A Hoosier Economist Parses Unemployment
by Maryann O. Keating, Ph.D.
Without identifying the cause, we know when we are ill and hurting. Obviously, it is not advisable to experiment with a variety of remedies to determine which one works. Similarly, in economics, we know that an unemployment rate exceeding eight percent is too high. And even though the situation is desperate for those unemployed, randomly selected policy initiatives are not a solution.
The unemployment rate may be parsed into various components. About three to four percent of unemployment in a free society is considered “normal.” New entrants to the labor force, those between jobs and the seasonally unemployed account for this normal unemployment. The actual percentage of normal unemployment varies depending on the amount of time individuals and employers on average allocate to searching for new jobs or new employees.
Even if we generously accept four-percent unemployment as normal, we must account for current residual unemployment. A cyclical component of the unemployment rate rises as the growth rate of GDP (Gross Domestic Product) declines and lags until the economy begins to recover.
Recessions last on average about 18 months from start to finish. Certainly, recent excessively high unemployment rates are partially explained by the Great Recession of 2008.To deal with this cyclical unemployment, massive amounts of expansionary fiscal and monetary policy were aimed at lowering interest rates and stimulating aggregate demand. Nevertheless, the present recovery has been anemic, and “job creation” has been particularly resistant.
In addition to normal and cyclical unemployment, a third component of the unemployment rate is labeled “structural.” Structural unemployment suggests an imbalance in the economy that not only boosts the unemployment rate up but keeps it indefinitely at a higher level. Structural unemployment is attributed to labor-market imperfections or regional or global shifts in the demand for certain types of employees. Structural unemployment is not normal and does not respond to fiscal or monetary policy.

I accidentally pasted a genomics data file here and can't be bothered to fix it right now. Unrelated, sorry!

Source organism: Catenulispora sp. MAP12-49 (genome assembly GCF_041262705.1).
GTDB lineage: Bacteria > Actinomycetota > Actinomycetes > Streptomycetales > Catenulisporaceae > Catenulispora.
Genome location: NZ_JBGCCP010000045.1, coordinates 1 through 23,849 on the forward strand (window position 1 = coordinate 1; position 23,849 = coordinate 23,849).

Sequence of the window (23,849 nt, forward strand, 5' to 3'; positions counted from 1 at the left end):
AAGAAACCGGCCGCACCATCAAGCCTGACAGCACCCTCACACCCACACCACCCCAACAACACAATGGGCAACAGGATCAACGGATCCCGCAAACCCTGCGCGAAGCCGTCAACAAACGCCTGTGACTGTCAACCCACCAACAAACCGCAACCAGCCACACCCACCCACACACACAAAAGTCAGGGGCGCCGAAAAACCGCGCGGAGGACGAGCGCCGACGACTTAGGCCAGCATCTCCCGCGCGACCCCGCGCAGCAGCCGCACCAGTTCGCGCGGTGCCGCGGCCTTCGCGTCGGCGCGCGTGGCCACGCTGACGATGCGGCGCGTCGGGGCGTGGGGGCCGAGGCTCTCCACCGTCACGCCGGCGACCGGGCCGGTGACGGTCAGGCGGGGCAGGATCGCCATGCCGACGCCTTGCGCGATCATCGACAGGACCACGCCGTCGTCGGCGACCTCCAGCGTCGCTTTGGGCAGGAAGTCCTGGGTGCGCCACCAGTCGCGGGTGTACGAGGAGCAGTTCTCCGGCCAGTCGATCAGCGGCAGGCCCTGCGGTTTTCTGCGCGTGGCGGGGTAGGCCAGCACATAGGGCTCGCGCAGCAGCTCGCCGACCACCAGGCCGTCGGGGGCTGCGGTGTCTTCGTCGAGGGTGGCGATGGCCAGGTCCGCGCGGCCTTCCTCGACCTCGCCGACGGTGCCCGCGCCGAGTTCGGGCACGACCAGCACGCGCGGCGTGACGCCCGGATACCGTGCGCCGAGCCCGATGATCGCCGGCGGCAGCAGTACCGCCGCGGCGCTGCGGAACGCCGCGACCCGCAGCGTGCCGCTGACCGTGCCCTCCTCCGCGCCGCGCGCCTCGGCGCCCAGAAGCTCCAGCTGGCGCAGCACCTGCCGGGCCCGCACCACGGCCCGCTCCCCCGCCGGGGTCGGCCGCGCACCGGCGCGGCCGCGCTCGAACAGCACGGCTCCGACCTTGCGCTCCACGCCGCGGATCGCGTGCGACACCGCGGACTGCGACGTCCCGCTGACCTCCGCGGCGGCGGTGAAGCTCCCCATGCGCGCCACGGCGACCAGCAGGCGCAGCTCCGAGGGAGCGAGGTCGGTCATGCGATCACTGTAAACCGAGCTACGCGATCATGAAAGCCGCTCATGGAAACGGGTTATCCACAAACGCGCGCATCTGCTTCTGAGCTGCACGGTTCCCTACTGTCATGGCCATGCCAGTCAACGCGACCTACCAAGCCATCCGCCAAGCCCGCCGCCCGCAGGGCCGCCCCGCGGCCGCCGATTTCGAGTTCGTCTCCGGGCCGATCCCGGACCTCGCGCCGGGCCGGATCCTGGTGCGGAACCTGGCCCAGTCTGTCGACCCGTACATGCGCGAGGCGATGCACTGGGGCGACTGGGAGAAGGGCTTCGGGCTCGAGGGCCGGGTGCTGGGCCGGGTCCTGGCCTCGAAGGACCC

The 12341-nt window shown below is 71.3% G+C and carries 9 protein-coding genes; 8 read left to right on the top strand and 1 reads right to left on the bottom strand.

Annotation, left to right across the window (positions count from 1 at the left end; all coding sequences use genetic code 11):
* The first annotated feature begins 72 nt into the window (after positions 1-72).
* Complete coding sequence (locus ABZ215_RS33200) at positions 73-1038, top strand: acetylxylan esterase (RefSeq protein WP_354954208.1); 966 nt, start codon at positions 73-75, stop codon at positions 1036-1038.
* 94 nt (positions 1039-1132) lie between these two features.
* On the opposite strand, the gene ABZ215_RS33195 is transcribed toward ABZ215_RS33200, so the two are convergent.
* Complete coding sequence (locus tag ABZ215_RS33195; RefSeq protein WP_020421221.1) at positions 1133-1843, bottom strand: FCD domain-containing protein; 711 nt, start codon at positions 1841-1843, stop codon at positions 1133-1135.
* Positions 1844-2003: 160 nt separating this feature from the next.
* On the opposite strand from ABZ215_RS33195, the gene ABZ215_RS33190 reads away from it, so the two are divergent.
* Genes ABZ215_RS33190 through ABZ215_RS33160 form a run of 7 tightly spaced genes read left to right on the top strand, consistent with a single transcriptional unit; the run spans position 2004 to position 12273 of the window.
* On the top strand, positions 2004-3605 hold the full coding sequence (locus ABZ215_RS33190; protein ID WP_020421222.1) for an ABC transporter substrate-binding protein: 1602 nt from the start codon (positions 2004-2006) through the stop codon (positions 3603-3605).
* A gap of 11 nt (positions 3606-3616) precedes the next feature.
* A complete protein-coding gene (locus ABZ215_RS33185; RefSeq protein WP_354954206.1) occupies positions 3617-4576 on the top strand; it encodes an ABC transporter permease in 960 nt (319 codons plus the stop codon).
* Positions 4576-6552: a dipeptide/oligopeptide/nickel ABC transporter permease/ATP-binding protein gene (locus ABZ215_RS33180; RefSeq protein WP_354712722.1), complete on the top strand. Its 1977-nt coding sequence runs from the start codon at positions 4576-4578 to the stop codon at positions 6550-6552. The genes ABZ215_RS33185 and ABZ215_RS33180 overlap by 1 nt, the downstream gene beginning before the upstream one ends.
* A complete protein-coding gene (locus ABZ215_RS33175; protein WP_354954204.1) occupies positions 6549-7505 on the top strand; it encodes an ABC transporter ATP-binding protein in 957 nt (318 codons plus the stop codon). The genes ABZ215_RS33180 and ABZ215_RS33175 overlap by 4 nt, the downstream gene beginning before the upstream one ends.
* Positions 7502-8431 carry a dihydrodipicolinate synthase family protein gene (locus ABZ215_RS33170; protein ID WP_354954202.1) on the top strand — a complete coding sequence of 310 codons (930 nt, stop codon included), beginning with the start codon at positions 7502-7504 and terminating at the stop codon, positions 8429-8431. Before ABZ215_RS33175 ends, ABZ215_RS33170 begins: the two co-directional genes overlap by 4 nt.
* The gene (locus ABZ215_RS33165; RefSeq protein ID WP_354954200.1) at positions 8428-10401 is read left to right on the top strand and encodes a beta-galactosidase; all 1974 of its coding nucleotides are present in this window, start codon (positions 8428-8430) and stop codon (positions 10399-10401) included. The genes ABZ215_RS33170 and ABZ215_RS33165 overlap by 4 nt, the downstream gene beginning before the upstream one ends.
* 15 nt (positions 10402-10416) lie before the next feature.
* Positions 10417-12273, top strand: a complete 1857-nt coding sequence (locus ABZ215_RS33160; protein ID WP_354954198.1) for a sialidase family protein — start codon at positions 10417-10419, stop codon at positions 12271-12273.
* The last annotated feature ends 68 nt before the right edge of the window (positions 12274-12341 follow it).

“Mismatch” is a measure of the structural maladies in the labor market. A mismatch argument suggests that applicants lack skills needed in today’s job market. A Brookings Institution study analyzes job openings in the 100 largest U.S. metropolitan areas from 2006 to 2012. Forty-three percent of job openings typically require at least a bachelor’s degree but just 32 percent of adults 25 and older have earned one. Unemployment rates are two percentage points higher in large metropolitan areas with a shortage of educated workers relative to demand (and have been consistently since before the recession). Jonathan Rothwell, author of the Brookings’ study, measures the size of the gap for each of 100 U.S. metropolitan areas. Indianapolis falls near the middle of the pack both with respect to recovery from cyclically induced unemployment and with an education gap of 4.4 percent between the criteria listed for job openings and the actual supply of workers.